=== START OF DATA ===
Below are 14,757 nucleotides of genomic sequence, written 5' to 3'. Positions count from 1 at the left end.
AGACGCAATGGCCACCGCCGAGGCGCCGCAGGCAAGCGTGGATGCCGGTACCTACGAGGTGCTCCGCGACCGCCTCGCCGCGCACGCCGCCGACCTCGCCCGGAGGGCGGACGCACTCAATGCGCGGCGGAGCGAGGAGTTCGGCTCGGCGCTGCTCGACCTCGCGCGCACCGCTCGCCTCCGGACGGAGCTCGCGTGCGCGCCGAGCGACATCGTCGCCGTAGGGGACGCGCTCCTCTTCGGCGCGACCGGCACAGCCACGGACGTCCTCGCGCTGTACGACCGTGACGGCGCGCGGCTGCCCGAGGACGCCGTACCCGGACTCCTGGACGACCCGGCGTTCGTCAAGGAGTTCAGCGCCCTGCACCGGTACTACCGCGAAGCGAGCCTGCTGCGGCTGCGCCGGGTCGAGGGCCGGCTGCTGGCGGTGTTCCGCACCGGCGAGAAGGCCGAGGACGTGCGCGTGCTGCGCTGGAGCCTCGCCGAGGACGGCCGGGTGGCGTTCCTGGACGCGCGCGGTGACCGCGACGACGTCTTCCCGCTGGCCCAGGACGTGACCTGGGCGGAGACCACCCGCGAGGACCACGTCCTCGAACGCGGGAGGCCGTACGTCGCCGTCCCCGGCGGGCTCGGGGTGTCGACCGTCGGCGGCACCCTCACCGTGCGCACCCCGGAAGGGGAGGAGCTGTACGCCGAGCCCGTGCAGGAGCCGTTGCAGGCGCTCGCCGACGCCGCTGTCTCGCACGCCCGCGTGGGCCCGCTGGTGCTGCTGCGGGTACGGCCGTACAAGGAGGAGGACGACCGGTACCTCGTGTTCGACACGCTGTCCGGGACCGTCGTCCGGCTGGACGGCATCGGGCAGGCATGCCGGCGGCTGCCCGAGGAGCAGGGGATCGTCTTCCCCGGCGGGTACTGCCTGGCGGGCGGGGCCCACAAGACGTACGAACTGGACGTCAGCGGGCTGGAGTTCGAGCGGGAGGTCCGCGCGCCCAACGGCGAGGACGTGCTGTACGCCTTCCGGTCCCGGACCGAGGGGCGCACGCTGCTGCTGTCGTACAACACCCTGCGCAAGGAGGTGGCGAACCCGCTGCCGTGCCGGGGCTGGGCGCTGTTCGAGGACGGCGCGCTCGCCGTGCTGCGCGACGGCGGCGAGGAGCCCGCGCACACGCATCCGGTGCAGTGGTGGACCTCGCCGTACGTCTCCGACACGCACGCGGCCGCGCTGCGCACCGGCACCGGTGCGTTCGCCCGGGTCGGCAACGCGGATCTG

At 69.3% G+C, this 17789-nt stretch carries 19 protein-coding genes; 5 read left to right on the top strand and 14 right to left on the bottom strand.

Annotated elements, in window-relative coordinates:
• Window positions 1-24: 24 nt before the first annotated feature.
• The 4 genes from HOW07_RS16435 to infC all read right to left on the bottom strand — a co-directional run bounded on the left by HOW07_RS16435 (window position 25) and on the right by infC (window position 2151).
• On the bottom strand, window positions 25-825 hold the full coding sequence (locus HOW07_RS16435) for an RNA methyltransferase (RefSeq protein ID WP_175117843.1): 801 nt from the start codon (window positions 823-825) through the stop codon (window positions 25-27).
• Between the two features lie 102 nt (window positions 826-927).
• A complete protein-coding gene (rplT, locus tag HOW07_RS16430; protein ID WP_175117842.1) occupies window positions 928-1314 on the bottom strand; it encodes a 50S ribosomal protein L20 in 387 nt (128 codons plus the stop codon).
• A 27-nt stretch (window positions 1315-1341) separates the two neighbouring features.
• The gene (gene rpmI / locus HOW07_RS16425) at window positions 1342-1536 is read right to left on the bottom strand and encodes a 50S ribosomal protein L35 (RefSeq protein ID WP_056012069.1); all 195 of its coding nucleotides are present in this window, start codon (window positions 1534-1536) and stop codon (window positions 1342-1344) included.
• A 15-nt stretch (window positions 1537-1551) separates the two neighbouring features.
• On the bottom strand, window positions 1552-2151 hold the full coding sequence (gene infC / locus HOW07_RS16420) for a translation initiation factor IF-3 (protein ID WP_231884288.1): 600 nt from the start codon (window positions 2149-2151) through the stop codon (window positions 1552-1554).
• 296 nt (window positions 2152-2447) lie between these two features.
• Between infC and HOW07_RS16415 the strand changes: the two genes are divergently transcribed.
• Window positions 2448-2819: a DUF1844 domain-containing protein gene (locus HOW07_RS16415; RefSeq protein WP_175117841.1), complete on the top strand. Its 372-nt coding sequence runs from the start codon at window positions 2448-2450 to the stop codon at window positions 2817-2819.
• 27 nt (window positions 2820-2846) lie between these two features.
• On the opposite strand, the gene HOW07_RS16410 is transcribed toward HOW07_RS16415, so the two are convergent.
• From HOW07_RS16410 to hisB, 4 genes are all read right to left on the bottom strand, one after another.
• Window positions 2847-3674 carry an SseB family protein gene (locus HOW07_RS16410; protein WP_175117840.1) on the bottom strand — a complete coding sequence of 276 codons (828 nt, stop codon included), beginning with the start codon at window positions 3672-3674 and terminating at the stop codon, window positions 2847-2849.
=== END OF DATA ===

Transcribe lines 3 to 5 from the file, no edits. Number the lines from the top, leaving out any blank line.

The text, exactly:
At 69.3% G+C, this 17789-nt stretch carries 19 protein-coding genes; 5 read left to right on the top strand and 14 right to left on the bottom strand.

Annotated elements, in window-relative coordinates:
• Window positions 1-24: 24 nt before the first annotated feature.